Lunging. No doubt you’ve seen and perhaps even used lunging to exercise a horse before riding, or even instead of riding. Lunging can be a very beneficial tool in your training box, depending on the way you use it.
If lunging is used to simply get a horse tired, allowing them to wildly gallop around in a tight circle, then you might want to consider what this is actually achieving beyond working off excess energy. As a trainer focusing on good manners and correct biomechanics, there is nothing more frustrating than working with a horse who has developed the habit of racing off as soon as you ask them to move off in the lunge and worse, spinning around and taking off the other way when you wish to change direction. Not only does this indicate poor horsemanship by the person who has trained this into the horse, it can risk injury to both horse and handler.
Lunging is Training, make the most of it!
If we consider the horses’ legs a little like tires on a car, the legs have limited “miles” in them. When we start to think in those terms, we might more carefully think about how to spend them; either as useless miles to simply make the horse tired; or using them constructively to contribute to the horses training.
Disciplined lunging can be used to teach horses vocal cues that can be transferred to assist when training in the saddle. Whether using sounds such as a cluck, whistle or kiss, or the actual words walk, trot, canter, whoa, with varying inflection and tone can be of benefit especially with younger horses just starting in their saddle training. Lunging can also be used to encourage them to work and develop their body correctly without interference from the rider, as well as provide an opportunity to study the mechanics of the particular horse being worked with.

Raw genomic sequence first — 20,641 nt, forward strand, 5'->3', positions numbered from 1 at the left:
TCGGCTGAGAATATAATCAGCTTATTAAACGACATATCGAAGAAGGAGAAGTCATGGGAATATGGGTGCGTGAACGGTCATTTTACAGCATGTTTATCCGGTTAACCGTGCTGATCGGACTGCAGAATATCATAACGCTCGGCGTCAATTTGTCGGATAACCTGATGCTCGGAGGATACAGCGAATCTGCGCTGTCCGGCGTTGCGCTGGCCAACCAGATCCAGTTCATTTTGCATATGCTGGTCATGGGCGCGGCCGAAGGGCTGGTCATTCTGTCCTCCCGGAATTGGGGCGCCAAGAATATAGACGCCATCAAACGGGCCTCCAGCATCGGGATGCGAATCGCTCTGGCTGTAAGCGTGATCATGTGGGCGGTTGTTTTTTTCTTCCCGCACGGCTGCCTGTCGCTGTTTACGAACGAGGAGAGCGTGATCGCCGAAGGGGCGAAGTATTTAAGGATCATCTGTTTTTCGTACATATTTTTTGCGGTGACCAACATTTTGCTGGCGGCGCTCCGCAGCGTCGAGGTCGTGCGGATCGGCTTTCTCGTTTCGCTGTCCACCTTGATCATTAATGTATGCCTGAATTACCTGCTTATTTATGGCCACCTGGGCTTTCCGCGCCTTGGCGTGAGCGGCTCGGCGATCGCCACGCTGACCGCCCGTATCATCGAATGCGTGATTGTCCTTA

There is plethora of training aids that can be utelized to assist in training on the lunge, however these should only be used by experienced and knowledgeable trainers who understand their application. Care must be taken when using lunging aids as, like anything used incorrectly, there is potential to do more harm than good. Lunging is a skill and discipline within itself and one that is well worth learning. There is far more to it than simply having a having a horse run around in circles on a long lead!
Jenni Fugate is a team member of The Equine Expert LLC, a multi-discipline equine expert witness and consulting firm offering legal expert witness and consulting services in court cases, legal matters, appraisals and business affairs. Jenni is an expert in Arabians, Teaching, Dressage and Biomechanics. She is a native of Australia and has been working with horses since she was a child. She now lives in Utah on her farm where she trains and teaches. For more information on Jenni, visit www.theequineexpert.com or you may contact Jenni at Jenni@theequineexpert.com.